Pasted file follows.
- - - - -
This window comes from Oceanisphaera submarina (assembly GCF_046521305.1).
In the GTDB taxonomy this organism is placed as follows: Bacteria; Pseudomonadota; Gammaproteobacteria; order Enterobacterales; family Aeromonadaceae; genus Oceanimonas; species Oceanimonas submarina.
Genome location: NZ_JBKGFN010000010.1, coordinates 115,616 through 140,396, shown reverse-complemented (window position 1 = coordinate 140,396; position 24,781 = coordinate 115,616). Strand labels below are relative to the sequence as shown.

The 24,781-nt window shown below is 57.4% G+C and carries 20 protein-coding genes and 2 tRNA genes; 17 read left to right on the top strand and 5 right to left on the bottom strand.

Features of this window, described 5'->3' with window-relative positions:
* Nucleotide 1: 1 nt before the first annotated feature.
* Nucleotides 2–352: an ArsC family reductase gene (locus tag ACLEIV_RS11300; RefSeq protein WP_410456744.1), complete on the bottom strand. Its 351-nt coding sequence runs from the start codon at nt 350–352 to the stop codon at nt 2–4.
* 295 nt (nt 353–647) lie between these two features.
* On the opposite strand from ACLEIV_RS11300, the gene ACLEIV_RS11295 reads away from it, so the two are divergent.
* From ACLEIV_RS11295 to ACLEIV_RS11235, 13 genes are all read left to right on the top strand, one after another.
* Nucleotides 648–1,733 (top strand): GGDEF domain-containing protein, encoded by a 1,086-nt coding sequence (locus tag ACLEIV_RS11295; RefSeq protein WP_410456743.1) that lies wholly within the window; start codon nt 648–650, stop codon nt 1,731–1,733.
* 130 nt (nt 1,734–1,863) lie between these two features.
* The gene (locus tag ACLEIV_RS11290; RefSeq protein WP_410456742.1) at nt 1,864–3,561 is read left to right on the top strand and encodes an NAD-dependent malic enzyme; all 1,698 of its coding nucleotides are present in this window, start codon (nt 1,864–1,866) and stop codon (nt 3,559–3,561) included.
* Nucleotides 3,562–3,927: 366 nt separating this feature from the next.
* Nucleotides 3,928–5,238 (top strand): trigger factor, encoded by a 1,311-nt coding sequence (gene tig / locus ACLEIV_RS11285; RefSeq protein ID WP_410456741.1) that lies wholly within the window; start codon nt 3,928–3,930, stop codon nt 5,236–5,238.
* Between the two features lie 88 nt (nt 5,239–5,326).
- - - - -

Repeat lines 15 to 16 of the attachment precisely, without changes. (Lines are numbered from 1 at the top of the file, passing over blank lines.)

* Nucleotides 3,928–5,238 (top strand): trigger factor, encoded by a 1,311-nt coding sequence (gene tig / locus ACLEIV_RS11285; RefSeq protein ID WP_410456741.1) that lies wholly within the window; start codon nt 3,928–3,930, stop codon nt 5,236–5,238.
* Between the two features lie 88 nt (nt 5,239–5,326).